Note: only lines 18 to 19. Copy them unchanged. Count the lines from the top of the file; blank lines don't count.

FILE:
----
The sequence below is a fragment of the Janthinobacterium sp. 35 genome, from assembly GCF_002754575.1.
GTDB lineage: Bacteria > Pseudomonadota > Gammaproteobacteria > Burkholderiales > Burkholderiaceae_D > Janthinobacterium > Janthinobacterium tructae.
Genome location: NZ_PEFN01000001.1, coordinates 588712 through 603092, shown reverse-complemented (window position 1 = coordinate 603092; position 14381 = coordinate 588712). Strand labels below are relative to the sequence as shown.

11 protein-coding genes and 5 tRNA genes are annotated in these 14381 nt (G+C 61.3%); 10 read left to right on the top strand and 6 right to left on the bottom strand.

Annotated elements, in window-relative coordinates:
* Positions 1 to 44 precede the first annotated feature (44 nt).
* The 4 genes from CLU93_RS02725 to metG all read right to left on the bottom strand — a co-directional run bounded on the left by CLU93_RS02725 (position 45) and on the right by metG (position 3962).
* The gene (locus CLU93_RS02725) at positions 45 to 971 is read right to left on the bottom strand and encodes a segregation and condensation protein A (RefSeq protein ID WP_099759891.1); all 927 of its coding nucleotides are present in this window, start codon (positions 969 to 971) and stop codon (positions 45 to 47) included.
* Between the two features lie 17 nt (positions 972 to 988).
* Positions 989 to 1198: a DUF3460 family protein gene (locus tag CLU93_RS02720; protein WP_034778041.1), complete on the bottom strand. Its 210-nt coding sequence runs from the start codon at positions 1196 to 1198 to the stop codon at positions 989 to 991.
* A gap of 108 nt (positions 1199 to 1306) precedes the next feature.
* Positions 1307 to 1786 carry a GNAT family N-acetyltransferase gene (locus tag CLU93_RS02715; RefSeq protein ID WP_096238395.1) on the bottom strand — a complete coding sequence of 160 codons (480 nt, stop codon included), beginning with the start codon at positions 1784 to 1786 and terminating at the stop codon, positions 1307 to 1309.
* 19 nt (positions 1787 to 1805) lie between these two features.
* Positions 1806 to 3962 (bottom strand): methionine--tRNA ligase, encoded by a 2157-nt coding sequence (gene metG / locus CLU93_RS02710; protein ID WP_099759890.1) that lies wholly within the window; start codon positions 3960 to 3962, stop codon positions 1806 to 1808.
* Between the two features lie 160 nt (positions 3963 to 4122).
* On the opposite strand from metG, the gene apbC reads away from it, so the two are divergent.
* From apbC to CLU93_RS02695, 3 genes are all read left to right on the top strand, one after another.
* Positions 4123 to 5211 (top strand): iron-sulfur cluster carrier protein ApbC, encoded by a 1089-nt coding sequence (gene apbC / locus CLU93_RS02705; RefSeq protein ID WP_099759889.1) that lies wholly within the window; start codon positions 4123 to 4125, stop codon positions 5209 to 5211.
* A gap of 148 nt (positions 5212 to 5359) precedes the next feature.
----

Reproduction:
* Positions 4123 to 5211 (top strand): iron-sulfur cluster carrier protein ApbC, encoded by a 1089-nt coding sequence (gene apbC / locus CLU93_RS02705; RefSeq protein ID WP_099759889.1) that lies wholly within the window; start codon positions 4123 to 4125, stop codon positions 5209 to 5211.
* A gap of 148 nt (positions 5212 to 5359) precedes the next feature.